A problem in moving from game-theoretic models to the "real world" is that in the latter we don't always know the other decision maker's payoff matrix, we only know - at best! - his possible strategies. We can only guess at the other's payoffs; albeit fairly well in social context. We are more likely to make a mistake because we have the wrong model for the opponent's payoffs than because we make poor strategic decisions.
Suppose we change this game so that the payoff matrix for the paperclips is chosen from a suitably defined random distribution. How will that change your decision whether to "cooperate" or to "defect"?
"Nine innings and three outs" works much better to elicit "baseball".
Let me restate: Two boxes appear. If you touch box A, the contents of box B are vaporized. If you attempt to open box B, box A and it's contents are vaporized. Contents as previously specified. We could probably build these now.
Experimentally, how do we distinguish this from the description in the main thread? Why are we taking Omega seriously when if the discussion dealt with the number of angels dancing on the head of pin the derision would be palpable? The experimental data point to taking box B. Even if Omega is observed delivering the boxes, and making the specified claims regarding their contents, why are these claims taken on faith as being an accurate description of the problem?
"... whenever a tester finds a user input that crashes your program, it is always bad - it reveals a flaw in the code - even if it's not a user input that would plausibly occur; you're still supposed to fix it. "Would you kill Santa Claus or the Easter Bunny?" is an important question if and only if you have trouble deciding. I'd definitely kill the Easter Bunny, by the way, so I don't think it's an important question."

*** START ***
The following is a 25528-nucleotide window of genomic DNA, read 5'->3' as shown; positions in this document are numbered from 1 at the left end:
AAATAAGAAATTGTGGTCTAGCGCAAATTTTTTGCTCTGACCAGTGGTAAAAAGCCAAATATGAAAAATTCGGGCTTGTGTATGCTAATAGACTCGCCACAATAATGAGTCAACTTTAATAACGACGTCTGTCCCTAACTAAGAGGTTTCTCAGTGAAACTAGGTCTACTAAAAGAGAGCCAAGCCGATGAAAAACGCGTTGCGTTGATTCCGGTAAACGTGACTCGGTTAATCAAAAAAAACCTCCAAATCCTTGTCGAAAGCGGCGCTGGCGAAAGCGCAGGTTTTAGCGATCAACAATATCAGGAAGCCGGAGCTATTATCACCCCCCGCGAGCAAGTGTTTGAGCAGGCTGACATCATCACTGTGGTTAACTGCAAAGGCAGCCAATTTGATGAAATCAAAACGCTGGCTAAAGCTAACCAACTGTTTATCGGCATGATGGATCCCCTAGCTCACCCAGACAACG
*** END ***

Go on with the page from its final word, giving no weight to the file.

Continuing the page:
I write code for a living; I do not claim that it crashes the program. Rather the answer is irrelevant as I don't think that the question is important or insightful regarding our moral judgements since it lacks physical plausibility. BTW, since one can think of God as "Santa Claus for grown-ups", the Easter Bunny lives.
Why is this a serious question? Given the physical unreality of the situation, the putative existence of 3^^^3 humans and the ability to actually create the option in the physical universe - why is this question taken seriously while something like is it better to kill Santa Claus or the Easter Bunny considered silly?
Encouraging your children to believe in Santa Claus teaches that you will lie to them because you think it's cute. I promised my daughter that I would never lie to her -- I might refuse to answer, but never lie.
Rather than "I don't know", I like to use either "no data" or "insufficient data". I am enough of a geek that it is considered - for me - a "reasonable utterance", and it's easier to qualify a quantitative answer if I'm later pressed. And BTW, not having seen that tree, zero is much better lower bound.